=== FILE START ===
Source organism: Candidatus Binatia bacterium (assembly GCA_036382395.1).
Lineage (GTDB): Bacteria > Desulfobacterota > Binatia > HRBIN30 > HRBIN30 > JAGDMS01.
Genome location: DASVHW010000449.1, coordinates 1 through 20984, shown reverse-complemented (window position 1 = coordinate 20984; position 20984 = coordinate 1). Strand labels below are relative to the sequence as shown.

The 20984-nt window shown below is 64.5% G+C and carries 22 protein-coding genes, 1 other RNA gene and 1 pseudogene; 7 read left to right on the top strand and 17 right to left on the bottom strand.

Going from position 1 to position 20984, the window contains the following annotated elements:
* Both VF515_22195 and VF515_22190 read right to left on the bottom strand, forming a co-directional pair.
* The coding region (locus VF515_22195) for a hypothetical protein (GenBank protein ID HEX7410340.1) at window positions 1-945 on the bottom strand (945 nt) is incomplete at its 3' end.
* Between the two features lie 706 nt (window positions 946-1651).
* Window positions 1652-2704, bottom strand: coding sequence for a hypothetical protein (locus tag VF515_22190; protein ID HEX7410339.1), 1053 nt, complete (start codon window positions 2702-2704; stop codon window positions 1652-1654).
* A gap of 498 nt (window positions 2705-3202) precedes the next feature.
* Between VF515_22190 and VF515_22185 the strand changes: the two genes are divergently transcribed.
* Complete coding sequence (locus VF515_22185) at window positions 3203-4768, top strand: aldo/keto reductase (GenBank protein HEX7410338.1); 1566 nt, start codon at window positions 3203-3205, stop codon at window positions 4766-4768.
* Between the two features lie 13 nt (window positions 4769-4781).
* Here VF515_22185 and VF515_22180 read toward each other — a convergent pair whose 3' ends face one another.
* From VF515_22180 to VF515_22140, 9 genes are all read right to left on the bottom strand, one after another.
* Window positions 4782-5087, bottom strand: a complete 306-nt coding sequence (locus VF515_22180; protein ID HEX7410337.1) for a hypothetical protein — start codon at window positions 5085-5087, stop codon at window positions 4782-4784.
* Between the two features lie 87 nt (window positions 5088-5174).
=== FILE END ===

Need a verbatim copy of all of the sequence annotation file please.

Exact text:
Source organism: Candidatus Binatia bacterium (assembly GCA_036382395.1).
Lineage (GTDB): Bacteria > Desulfobacterota > Binatia > HRBIN30 > HRBIN30 > JAGDMS01.
Genome location: DASVHW010000449.1, coordinates 1 through 20984, shown reverse-complemented (window position 1 = coordinate 20984; position 20984 = coordinate 1). Strand labels below are relative to the sequence as shown.

The 20984-nt window shown below is 64.5% G+C and carries 22 protein-coding genes, 1 other RNA gene and 1 pseudogene; 7 read left to right on the top strand and 17 right to left on the bottom strand.

Going from position 1 to position 20984, the window contains the following annotated elements:
* Both VF515_22195 and VF515_22190 read right to left on the bottom strand, forming a co-directional pair.
* The coding region (locus VF515_22195) for a hypothetical protein (GenBank protein ID HEX7410340.1) at window positions 1-945 on the bottom strand (945 nt) is incomplete at its 3' end.
* Between the two features lie 706 nt (window positions 946-1651).
* Window positions 1652-2704, bottom strand: coding sequence for a hypothetical protein (locus tag VF515_22190; protein ID HEX7410339.1), 1053 nt, complete (start codon window positions 2702-2704; stop codon window positions 1652-1654).
* A gap of 498 nt (window positions 2705-3202) precedes the next feature.
* Between VF515_22190 and VF515_22185 the strand changes: the two genes are divergently transcribed.
* Complete coding sequence (locus VF515_22185) at window positions 3203-4768, top strand: aldo/keto reductase (GenBank protein HEX7410338.1); 1566 nt, start codon at window positions 3203-3205, stop codon at window positions 4766-4768.
* Between the two features lie 13 nt (window positions 4769-4781).
* Here VF515_22185 and VF515_22180 read toward each other — a convergent pair whose 3' ends face one another.
* From VF515_22180 to VF515_22140, 9 genes are all read right to left on the bottom strand, one after another.
* Window positions 4782-5087, bottom strand: a complete 306-nt coding sequence (locus VF515_22180; protein ID HEX7410337.1) for a hypothetical protein — start codon at window positions 5085-5087, stop codon at window positions 4782-4784.
* Between the two features lie 87 nt (window positions 5088-5174).